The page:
As The SpongeBob Squarepants Movie opens, Mr. Krabs is set to open his new establishment, The Krusty Krab 2. SpongeBob is very excited about this event, as he's convinced that he'll be named manager of the eatery. Yet, his little heart is broken when Squidward is given the job. Mr. Krabs explains that he couldn't give SpongeBob the position because of the sponge's lack of maturity. Meanwhile, Plankton has devised a new plan to take over The Krusty Krab. He steals the crown of King Neptune (voiced by Jeffrey Tambor) and frames Mr. Krabs for the crime. Neptune is prepared to execute Krabs for this transgression, but his daughter Mindy (voiced by Scarlett Johansson) convinces her father to be lenient. Eager to prove his maturity, SpongeBob steps forward and volunteers to retrieve Neptunes crown, which is rumored to have been taken to the distant and foreboding Shell City. So, SpongeBob and Patrick set out on an adventure across the sea floor to save Mr. Krabs and show the world that they arent kids.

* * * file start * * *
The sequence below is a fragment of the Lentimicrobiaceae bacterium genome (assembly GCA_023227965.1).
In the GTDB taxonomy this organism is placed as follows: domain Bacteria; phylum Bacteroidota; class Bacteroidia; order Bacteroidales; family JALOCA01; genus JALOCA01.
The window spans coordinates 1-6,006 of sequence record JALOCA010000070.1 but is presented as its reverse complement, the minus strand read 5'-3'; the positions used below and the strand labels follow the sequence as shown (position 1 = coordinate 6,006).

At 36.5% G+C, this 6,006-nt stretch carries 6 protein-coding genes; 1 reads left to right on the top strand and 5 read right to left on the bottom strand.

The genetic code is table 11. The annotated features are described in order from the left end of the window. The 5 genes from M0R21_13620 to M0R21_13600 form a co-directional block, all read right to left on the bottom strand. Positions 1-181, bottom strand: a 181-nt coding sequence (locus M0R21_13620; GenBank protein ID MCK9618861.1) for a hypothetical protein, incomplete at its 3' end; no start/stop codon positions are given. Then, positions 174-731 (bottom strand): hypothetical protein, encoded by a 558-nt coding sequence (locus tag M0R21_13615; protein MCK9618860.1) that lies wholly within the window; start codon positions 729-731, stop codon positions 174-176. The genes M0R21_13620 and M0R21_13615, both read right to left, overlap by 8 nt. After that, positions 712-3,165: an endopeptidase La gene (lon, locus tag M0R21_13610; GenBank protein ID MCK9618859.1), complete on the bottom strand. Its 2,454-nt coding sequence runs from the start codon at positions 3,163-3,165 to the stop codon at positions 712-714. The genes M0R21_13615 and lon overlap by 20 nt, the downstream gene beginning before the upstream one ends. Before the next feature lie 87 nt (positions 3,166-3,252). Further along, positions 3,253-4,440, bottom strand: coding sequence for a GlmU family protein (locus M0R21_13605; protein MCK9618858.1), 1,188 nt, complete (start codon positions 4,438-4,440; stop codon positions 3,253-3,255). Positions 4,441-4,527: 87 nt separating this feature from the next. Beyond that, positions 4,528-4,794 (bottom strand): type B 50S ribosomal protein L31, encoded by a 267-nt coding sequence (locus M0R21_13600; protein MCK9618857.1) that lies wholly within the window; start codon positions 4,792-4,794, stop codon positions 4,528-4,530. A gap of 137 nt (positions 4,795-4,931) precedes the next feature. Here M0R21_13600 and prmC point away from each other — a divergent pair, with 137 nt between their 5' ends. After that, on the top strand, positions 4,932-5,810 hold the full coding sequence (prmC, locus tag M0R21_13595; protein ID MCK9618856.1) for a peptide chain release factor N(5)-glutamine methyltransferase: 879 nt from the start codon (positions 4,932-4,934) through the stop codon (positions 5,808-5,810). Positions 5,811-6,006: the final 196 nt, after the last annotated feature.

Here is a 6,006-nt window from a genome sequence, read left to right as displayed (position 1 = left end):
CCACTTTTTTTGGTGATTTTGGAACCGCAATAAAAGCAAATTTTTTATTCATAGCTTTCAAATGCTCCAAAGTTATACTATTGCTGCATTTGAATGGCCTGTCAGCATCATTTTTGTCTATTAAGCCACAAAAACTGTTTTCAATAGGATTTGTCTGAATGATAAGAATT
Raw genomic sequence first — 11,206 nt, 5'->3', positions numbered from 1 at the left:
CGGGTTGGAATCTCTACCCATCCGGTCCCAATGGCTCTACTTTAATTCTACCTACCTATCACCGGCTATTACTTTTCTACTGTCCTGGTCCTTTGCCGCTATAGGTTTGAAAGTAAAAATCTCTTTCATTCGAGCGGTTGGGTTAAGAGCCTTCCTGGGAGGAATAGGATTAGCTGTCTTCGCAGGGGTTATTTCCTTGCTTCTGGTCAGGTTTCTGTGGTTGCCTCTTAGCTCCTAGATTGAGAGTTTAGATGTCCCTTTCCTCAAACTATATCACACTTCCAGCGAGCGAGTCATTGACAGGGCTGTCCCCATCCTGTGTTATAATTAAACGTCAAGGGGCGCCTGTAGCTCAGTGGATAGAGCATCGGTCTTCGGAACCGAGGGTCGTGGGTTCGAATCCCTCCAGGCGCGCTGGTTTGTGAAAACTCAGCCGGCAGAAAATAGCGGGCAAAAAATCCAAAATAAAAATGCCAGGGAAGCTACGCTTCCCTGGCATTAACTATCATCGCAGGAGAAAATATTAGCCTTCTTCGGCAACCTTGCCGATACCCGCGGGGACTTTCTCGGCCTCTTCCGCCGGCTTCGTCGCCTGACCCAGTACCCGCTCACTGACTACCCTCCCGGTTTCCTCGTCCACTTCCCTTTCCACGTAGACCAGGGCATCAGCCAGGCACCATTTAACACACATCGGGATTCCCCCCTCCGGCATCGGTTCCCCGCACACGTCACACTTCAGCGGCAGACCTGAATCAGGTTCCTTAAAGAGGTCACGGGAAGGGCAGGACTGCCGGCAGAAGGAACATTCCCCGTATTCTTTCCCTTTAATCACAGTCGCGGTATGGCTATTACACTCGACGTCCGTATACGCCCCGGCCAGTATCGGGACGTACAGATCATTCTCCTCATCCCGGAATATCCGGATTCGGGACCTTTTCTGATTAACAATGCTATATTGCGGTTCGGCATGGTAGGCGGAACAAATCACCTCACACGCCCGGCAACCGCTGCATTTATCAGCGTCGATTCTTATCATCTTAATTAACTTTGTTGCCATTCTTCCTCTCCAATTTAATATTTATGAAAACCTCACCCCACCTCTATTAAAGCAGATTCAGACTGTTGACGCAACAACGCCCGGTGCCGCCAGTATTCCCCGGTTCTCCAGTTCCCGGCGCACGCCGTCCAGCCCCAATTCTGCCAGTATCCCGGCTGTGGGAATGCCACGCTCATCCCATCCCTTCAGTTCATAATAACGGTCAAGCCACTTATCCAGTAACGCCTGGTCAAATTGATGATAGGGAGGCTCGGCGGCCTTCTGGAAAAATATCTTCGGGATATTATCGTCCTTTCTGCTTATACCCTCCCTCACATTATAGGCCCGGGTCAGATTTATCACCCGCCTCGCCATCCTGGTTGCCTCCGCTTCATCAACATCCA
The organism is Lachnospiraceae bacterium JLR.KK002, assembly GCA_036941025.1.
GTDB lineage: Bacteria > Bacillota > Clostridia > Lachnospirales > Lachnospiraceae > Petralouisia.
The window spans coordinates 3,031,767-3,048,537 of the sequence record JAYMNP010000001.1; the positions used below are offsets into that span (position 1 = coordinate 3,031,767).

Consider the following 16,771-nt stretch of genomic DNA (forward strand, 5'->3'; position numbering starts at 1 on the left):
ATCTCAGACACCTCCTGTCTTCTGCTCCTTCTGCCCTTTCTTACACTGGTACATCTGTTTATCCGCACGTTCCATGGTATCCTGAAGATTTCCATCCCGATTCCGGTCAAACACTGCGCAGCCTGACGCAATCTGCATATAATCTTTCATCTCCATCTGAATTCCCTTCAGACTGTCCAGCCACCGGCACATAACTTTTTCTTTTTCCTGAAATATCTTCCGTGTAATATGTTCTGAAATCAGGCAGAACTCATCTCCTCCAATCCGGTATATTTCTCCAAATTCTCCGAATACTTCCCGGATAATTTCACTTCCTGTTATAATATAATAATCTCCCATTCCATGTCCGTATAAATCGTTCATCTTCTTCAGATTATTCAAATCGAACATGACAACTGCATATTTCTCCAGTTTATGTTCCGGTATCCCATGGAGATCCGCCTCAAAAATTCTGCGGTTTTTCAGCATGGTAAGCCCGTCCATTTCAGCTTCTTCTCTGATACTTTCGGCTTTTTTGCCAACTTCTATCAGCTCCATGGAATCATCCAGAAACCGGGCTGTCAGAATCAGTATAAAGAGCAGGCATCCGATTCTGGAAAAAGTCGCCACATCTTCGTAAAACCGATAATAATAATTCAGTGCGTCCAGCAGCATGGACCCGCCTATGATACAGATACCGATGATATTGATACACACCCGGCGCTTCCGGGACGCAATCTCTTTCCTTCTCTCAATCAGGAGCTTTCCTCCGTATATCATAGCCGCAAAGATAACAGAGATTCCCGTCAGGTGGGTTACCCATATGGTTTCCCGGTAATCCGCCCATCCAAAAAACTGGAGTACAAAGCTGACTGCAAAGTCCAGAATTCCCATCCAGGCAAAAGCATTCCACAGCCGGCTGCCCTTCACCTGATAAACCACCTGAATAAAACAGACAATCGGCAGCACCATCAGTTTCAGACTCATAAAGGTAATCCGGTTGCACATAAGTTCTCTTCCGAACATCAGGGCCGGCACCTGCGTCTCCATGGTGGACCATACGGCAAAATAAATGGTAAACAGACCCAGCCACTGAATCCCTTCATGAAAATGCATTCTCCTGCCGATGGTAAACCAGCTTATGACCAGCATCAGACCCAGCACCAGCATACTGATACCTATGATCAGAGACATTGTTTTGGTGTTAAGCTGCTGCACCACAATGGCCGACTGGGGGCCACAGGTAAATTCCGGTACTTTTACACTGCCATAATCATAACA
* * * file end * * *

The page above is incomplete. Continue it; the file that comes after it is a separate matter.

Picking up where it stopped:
The SpongeBob Squarepants Movie is one of those films that truly hard to review for a general audience, because the bottom line is, is you enjoy the television show, then youll like this movie. If youre not familiar with the TV program, you may be a bit lost here. I hate to make things that basic, but its the truth.